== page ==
It’s come to Pocket Gamer’s attention that quite a few of you are looking forward to a certain day of overeating, excessive drinking, bad television, and the giving and receiving of gifts. We’re perceptive like that.
It’s also come to our attention that quite a few of you will have left your gift-buying to the last minute. We’d like to make the case for the Nintendo DS.
What’s that? 'Everyone has a DS,' you say? It certainly seems that way, but you can be sure that the recent raft of family-friendly/vomit-inducing Nintendo ads has driven a few more would-be Ninty fans out of the woodwork.
Here’s our guide to the system, along with some choice accessories and games.
While we’ve called this the DS guide, it's not easy to find the signature device new any more. Both the DS and the DS Lite have gone the way of the dodo, leaving the much-modified DSi to fight the good fight.
While the DSi has lost the DS’s GBA slot, which allowed you to play some wonderful old games from the previous handheld generation, it gains a number of new features. For one thing, you can play DSiWare games, which are download-only titles similar in concept to iPhone games (though dearer at around £5 a pop).
In addition, the DSi features two low-res (0.3-megapixel) cameras for taking light-hearted snaps, which can then be manipulated in various amusing ways through a piece of pre-installed software.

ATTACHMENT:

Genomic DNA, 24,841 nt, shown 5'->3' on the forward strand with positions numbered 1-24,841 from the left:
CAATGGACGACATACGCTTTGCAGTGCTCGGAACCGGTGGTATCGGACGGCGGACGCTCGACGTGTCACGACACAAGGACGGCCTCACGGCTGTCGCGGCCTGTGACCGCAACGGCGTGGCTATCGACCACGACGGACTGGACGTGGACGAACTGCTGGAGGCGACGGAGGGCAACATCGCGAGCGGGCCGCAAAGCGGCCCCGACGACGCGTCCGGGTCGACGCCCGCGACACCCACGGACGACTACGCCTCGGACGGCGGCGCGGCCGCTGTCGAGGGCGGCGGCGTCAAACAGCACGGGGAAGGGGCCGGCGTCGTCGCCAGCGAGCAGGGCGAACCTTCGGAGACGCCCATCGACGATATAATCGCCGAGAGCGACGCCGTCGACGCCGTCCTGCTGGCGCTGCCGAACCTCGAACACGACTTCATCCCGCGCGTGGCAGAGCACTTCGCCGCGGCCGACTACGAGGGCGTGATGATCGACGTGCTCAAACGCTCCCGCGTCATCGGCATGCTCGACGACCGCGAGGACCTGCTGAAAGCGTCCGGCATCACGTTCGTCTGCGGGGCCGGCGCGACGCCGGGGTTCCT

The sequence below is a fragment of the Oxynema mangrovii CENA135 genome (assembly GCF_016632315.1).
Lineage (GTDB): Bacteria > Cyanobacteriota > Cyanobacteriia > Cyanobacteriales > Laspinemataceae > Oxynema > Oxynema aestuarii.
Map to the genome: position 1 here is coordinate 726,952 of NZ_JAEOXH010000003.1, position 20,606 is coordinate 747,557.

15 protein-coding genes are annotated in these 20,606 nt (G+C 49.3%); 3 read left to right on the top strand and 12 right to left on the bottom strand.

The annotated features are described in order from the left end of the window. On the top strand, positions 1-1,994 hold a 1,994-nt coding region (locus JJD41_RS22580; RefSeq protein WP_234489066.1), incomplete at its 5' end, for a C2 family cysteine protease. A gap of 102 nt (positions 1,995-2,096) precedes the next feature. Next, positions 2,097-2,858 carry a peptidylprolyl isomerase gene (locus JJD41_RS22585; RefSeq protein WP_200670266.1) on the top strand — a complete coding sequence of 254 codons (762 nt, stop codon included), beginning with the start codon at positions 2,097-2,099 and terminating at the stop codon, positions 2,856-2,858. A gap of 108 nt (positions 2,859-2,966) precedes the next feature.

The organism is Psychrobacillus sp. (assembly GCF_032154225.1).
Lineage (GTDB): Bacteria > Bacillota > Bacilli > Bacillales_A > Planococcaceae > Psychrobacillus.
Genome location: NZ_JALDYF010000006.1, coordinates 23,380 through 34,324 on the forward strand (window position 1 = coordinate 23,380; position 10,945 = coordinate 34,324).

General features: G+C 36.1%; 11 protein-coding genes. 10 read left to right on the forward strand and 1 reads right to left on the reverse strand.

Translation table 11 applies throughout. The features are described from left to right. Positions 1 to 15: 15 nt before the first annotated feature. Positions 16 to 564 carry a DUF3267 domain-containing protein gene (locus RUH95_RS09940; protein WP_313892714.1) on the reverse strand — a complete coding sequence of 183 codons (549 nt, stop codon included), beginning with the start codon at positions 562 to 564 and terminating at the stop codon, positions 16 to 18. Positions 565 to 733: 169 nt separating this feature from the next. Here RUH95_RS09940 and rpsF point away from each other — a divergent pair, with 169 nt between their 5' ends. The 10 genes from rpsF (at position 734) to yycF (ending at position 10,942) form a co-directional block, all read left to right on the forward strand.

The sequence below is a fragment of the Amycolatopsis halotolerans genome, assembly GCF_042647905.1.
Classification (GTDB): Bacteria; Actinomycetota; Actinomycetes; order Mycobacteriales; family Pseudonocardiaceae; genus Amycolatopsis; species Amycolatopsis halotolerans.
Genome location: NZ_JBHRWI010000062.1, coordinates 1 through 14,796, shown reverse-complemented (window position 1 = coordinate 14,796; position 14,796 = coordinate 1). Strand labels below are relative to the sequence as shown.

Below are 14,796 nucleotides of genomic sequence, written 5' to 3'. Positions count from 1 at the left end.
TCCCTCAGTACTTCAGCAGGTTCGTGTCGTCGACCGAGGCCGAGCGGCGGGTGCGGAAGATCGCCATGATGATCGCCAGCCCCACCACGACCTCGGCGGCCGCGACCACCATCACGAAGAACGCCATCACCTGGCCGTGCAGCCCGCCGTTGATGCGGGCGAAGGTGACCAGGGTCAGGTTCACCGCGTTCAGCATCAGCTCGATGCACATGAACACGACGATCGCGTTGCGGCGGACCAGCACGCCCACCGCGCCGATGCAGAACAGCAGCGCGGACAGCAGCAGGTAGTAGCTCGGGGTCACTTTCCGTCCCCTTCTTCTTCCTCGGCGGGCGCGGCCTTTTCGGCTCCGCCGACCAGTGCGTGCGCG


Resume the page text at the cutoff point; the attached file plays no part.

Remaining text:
Finally, the DSi can be used as a media player of sorts thanks to its SD card slot.
You can pick a DSi up for £99 on Amazon.
The DSi’s tubby younger brother is the newest addition to the DS family – and quite possibly the last, with the next-generation 3DS set to hit shelves over the next couple of months.
The DSi XL offers no technical advantages over the standard DSi, other than a larger, sharper screen with an improved viewing angle. Rather, it’s meant as an alternative device for those who usually find handhelds a little cramped and fiddly.
If you’re buying a DS for an active gamer who uses his handheld while out and about, we’d recommend you stick with the DSi. If it’s for an older user, one with poor eyesight or a closet gamer who wouldn’t be seen dead out and about with a console, you should consider the DSi XL.
The biggest factor in your decision could well be price, though, as the DSi XL retails for significantly more than the DSi - it’s going for £139.99 at Amazon, at the time of writing.
If the person you’re buying it for isn’t averse to having their DSi XL in Dark Brown or Wine Red, you can pick one up for £128.95 at ShopTo.net. The same website also does a nice bundle that includes a rather more attractive red unit plus the excellent New Super Mario Bros for £149.85.
Regardless of which DS you choose, there are some key accessories you’ll want to bundle into your bumper gift. No DSi should be without the following.
Nintendo Points Card
As already mentioned, the main thing that differentiates the DSi range from vanilla DS devices is access to the DSi Shop, where you can download DSiWare games and software.
You can’t purchase such titles with cold hard cash – not directly, at least. You need Nintendo Points, which can be bought in quantities of 1000, 2000, or 3000.